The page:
Team Liquid: “It’s really hard to easily replace the chemistry”

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There have been some roster changes since Team Liquid was at it’s peak and we talk to EliGE about the difference of the variations, we also get adreN’s opinion on skipping the play-in stage, and round it out with a talk about the best NA rising talent.

Video of Interview with EliGE, Grim, and adreN from Team Liquid at IEM Cologne 2021

Grady: EliGE, you’ve been with Team Liquid for six years now. How does this current lineup you have compare to the previous combinations that you’ve played with under this banner?

EliGE: There’s been a lot of roster changes, a lot of different variations of the roster, and we’ve been making a lot of progression throughout all the years. We’ve never gone back, we’ve always kept getting better and better through every single roster change that we’ve done. I think that’s shown through the results and consistency over the years and this current roster is still one of our better ones. If we’re going to compare it to 2019, I think that we’re not there yet, even 2018 was a very high level of skill for our roster since we were the second best team. We’re not too far off where I think that we have a lot of similar factors, from our 2019 comparison to now, we still have me, we still have Stewie2k, we still have NAF – so the only changes has been Mike (Grim) and FalleN.

FalleN has a lot of similar qualities to Nick (nitr0) and he’s a little bit more vocal as well. We don’t have all the chemistry that we did from before, if we compare nitr0 and I, since we had a ton of like unspoken chemistry. We knew all of our similar protocols that we like to do and we were on the same page more often than not. Now, since we have two new players, there is a lot of stuff that has to be spoken and things that are assumed sometimes that are not actually so obvious or there’s a completely different line that we want to go with for certain rounds.

In terms of the quality of the players, Grim is a very similar quality of player to Twistzz and I think FalleN isn’t the same type of player as Nick (nitr0), but he has a lot of his good qualities as well, and he brings his own stuff. I guess to round it all up, I think that we have like so many of the same pieces, but it’s really hard to easily replace the chemistry that you’ve had for so long. I think that we can bring it back, but we’re still a bit away from the top variations of this team.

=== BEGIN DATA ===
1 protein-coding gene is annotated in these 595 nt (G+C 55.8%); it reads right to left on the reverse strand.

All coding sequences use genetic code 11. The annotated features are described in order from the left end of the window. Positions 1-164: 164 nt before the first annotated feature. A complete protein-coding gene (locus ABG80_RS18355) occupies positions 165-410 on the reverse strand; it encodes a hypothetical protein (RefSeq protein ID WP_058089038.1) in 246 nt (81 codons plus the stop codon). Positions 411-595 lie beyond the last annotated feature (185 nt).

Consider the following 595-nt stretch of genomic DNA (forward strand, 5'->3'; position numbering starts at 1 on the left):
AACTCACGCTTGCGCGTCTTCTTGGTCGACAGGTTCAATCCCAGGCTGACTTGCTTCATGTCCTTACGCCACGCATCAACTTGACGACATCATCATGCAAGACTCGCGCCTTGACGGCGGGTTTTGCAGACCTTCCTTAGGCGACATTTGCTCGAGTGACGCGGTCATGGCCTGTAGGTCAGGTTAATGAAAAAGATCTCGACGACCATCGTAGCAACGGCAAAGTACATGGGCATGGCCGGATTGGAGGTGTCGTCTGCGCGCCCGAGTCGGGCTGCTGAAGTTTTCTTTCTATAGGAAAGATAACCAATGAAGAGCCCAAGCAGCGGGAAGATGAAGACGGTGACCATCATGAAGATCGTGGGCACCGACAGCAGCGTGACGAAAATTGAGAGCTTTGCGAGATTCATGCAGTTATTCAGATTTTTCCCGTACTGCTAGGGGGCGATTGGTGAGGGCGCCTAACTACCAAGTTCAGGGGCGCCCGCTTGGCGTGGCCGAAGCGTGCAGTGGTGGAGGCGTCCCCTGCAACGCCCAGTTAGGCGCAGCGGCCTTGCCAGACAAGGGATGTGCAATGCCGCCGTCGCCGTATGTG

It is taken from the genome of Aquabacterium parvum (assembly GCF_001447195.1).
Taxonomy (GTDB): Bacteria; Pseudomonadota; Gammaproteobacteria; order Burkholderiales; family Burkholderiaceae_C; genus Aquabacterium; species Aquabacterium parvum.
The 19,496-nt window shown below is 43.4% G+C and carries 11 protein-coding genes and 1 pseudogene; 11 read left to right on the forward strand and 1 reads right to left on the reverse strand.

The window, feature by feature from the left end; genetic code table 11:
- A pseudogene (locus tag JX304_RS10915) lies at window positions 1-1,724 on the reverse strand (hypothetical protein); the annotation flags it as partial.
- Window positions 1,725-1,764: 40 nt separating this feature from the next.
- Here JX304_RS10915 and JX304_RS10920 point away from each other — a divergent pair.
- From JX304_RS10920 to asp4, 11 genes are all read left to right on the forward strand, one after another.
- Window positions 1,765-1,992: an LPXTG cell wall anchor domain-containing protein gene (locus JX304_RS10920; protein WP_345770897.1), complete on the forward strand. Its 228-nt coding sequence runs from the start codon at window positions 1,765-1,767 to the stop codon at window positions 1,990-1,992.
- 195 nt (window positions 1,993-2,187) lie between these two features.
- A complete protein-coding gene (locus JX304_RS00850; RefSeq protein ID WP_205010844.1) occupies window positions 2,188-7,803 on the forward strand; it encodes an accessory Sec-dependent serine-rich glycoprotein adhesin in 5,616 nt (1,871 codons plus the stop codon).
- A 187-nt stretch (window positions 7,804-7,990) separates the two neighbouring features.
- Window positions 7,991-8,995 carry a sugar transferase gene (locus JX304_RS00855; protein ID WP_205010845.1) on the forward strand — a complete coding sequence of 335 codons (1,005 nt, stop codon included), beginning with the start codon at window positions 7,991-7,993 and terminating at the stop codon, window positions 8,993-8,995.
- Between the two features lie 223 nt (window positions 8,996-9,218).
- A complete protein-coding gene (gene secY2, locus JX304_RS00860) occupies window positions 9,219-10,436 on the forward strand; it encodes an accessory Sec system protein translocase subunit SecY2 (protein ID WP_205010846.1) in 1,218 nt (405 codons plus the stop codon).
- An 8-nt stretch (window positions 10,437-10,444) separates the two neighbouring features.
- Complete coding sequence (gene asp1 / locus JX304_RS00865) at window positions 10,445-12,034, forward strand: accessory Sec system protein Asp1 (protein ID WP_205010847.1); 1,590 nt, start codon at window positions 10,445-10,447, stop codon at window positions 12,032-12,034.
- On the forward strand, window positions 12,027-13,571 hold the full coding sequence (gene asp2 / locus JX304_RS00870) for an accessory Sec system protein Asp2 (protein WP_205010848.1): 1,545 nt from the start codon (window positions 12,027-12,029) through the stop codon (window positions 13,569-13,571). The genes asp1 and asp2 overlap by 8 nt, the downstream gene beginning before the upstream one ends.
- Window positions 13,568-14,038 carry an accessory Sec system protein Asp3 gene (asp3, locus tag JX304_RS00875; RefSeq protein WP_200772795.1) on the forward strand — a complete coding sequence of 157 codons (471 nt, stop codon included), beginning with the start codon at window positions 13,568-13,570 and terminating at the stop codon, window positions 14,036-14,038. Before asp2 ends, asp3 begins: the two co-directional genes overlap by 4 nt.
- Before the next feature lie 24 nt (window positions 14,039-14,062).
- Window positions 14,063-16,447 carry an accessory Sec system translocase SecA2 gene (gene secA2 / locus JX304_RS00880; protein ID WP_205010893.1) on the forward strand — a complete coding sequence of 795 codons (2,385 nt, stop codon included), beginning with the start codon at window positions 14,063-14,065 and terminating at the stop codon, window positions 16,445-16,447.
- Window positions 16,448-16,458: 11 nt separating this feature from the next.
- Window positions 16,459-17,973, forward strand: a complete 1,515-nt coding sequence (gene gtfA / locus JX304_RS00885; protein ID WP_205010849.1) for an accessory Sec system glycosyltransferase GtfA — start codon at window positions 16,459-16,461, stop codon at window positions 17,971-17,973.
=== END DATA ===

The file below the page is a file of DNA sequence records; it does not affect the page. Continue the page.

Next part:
Grady: You guys get to skip the Play-in Stage, do you see that skipping that first stage as a positive for the team with more time to practice or a bit of a negative, just because the other teams are going to have that momentum of playing through that first stage?

adreN: I think it’s an advantage for us – the more we have practice here in Europe, the better we’re going to be getting. On some of the maps we are playing some catch up in terms of the current meta that EU is playing, so the longer we have time to practice and theory craft on fixing and catching up and creating our game plan the better. It’s better than playing matches, so we’ll be more prepared and I see it as an advantage.

Grady: Looking at the North American scene, is there any teams or maybe players that you’re seeing come up through the ranks that maybe people should keep an eye on?

Grim: Personally for me, I think some players on ExtraSalt should definitely be looked at, oSee and FaNg are pretty good and can be scary. Besides that, I think Bad News Bears have been playing pretty good as a team and I’m actually pretty excited to see what they can do here.

EliGE: The only player that I’ve been extremely impressed with since we’ve been in NA has been saffee from paiN Gaming. He is clearly on a higher level than everybody else that we played against, from all of the other NA teams, I don’t think anyone else has been nearly as impressive as him. If he has any good English, or I would expect to see him on FURIA or a higher tier one day, without a doubt.

Grady Hooker
Grady Hooker
A Computer Scientist with a passion for esports, wrestling and metal music. Grady started Esports Kingdom in 2017 between his other projects; a 7 year running professional wrestling radio show, a gaming YouTube channel and random web development pieces.

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